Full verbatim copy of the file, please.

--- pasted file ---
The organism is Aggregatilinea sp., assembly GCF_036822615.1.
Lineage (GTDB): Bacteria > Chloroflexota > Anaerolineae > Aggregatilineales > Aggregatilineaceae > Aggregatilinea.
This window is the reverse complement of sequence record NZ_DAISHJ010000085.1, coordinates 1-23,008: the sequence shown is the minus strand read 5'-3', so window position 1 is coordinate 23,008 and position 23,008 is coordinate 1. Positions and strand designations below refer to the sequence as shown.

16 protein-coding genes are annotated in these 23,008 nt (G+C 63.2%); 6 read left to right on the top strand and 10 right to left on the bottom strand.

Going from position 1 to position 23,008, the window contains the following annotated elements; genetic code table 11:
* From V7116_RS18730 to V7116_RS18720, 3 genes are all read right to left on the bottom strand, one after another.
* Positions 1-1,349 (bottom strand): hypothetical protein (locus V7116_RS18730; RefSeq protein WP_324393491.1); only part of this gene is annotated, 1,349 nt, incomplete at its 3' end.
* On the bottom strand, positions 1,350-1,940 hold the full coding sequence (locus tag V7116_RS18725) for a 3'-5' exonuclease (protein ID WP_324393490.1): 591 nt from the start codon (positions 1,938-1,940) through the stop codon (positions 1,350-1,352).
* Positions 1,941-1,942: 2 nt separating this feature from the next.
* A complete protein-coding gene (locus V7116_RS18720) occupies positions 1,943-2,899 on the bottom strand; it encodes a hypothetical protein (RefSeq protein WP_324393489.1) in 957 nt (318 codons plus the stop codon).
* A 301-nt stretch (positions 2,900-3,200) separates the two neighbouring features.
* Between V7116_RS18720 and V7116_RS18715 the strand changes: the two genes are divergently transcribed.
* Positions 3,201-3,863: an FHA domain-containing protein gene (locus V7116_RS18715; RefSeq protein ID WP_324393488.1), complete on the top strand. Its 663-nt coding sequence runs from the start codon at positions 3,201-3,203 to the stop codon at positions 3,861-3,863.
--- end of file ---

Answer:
The organism is Aggregatilinea sp., assembly GCF_036822615.1.
Lineage (GTDB): Bacteria > Chloroflexota > Anaerolineae > Aggregatilineales > Aggregatilineaceae > Aggregatilinea.
This window is the reverse complement of sequence record NZ_DAISHJ010000085.1, coordinates 1-23,008: the sequence shown is the minus strand read 5'-3', so window position 1 is coordinate 23,008 and position 23,008 is coordinate 1. Positions and strand designations below refer to the sequence as shown.

16 protein-coding genes are annotated in these 23,008 nt (G+C 63.2%); 6 read left to right on the top strand and 10 right to left on the bottom strand.

Going from position 1 to position 23,008, the window contains the following annotated elements; genetic code table 11:
* From V7116_RS18730 to V7116_RS18720, 3 genes are all read right to left on the bottom strand, one after another.
* Positions 1-1,349 (bottom strand): hypothetical protein (locus V7116_RS18730; RefSeq protein WP_324393491.1); only part of this gene is annotated, 1,349 nt, incomplete at its 3' end.
* On the bottom strand, positions 1,350-1,940 hold the full coding sequence (locus tag V7116_RS18725) for a 3'-5' exonuclease (protein ID WP_324393490.1): 591 nt from the start codon (positions 1,938-1,940) through the stop codon (positions 1,350-1,352).
* Positions 1,941-1,942: 2 nt separating this feature from the next.
* A complete protein-coding gene (locus V7116_RS18720) occupies positions 1,943-2,899 on the bottom strand; it encodes a hypothetical protein (RefSeq protein WP_324393489.1) in 957 nt (318 codons plus the stop codon).
* A 301-nt stretch (positions 2,900-3,200) separates the two neighbouring features.
* Between V7116_RS18720 and V7116_RS18715 the strand changes: the two genes are divergently transcribed.
* Positions 3,201-3,863: an FHA domain-containing protein gene (locus V7116_RS18715; RefSeq protein ID WP_324393488.1), complete on the top strand. Its 663-nt coding sequence runs from the start codon at positions 3,201-3,203 to the stop codon at positions 3,861-3,863.